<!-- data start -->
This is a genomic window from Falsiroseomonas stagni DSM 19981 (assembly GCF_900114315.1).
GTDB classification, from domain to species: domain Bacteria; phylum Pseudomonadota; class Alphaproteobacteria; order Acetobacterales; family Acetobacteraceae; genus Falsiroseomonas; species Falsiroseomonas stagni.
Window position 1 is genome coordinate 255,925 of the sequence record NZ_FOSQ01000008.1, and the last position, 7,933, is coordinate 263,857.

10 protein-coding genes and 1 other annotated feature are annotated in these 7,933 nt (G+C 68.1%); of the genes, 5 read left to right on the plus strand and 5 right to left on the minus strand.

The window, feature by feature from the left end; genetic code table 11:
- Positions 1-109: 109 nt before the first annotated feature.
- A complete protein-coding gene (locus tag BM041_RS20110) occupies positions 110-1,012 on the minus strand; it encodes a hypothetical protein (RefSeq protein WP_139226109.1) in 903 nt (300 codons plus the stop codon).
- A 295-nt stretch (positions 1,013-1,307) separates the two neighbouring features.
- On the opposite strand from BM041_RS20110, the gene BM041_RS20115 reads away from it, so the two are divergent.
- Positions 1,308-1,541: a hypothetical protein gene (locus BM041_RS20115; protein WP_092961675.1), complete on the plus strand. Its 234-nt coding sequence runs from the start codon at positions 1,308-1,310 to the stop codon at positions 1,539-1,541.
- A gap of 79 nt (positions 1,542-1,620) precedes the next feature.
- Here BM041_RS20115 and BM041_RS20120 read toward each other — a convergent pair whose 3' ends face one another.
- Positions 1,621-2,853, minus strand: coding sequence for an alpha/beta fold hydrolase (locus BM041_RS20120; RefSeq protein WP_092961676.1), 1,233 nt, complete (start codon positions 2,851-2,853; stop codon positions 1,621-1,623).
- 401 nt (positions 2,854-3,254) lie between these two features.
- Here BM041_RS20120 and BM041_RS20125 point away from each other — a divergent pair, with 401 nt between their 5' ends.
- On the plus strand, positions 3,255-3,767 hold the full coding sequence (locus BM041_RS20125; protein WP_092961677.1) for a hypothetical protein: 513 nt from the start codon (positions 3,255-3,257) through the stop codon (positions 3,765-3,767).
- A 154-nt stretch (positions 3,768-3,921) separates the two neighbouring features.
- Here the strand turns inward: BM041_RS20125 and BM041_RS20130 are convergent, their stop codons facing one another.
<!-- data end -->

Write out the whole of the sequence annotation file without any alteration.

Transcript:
This is a genomic window from Falsiroseomonas stagni DSM 19981 (assembly GCF_900114315.1).
GTDB classification, from domain to species: domain Bacteria; phylum Pseudomonadota; class Alphaproteobacteria; order Acetobacterales; family Acetobacteraceae; genus Falsiroseomonas; species Falsiroseomonas stagni.
Window position 1 is genome coordinate 255,925 of the sequence record NZ_FOSQ01000008.1, and the last position, 7,933, is coordinate 263,857.

10 protein-coding genes and 1 other annotated feature are annotated in these 7,933 nt (G+C 68.1%); of the genes, 5 read left to right on the plus strand and 5 right to left on the minus strand.

The window, feature by feature from the left end; genetic code table 11:
- Positions 1-109: 109 nt before the first annotated feature.
- A complete protein-coding gene (locus tag BM041_RS20110) occupies positions 110-1,012 on the minus strand; it encodes a hypothetical protein (RefSeq protein WP_139226109.1) in 903 nt (300 codons plus the stop codon).
- A 295-nt stretch (positions 1,013-1,307) separates the two neighbouring features.
- On the opposite strand from BM041_RS20110, the gene BM041_RS20115 reads away from it, so the two are divergent.
- Positions 1,308-1,541: a hypothetical protein gene (locus BM041_RS20115; protein WP_092961675.1), complete on the plus strand. Its 234-nt coding sequence runs from the start codon at positions 1,308-1,310 to the stop codon at positions 1,539-1,541.
- A gap of 79 nt (positions 1,542-1,620) precedes the next feature.
- Here BM041_RS20115 and BM041_RS20120 read toward each other — a convergent pair whose 3' ends face one another.
- Positions 1,621-2,853, minus strand: coding sequence for an alpha/beta fold hydrolase (locus BM041_RS20120; RefSeq protein WP_092961676.1), 1,233 nt, complete (start codon positions 2,851-2,853; stop codon positions 1,621-1,623).
- 401 nt (positions 2,854-3,254) lie between these two features.
- Here BM041_RS20120 and BM041_RS20125 point away from each other — a divergent pair, with 401 nt between their 5' ends.
- On the plus strand, positions 3,255-3,767 hold the full coding sequence (locus BM041_RS20125; protein WP_092961677.1) for a hypothetical protein: 513 nt from the start codon (positions 3,255-3,257) through the stop codon (positions 3,765-3,767).
- A 154-nt stretch (positions 3,768-3,921) separates the two neighbouring features.
- Here the strand turns inward: BM041_RS20125 and BM041_RS20130 are convergent, their stop codons facing one another.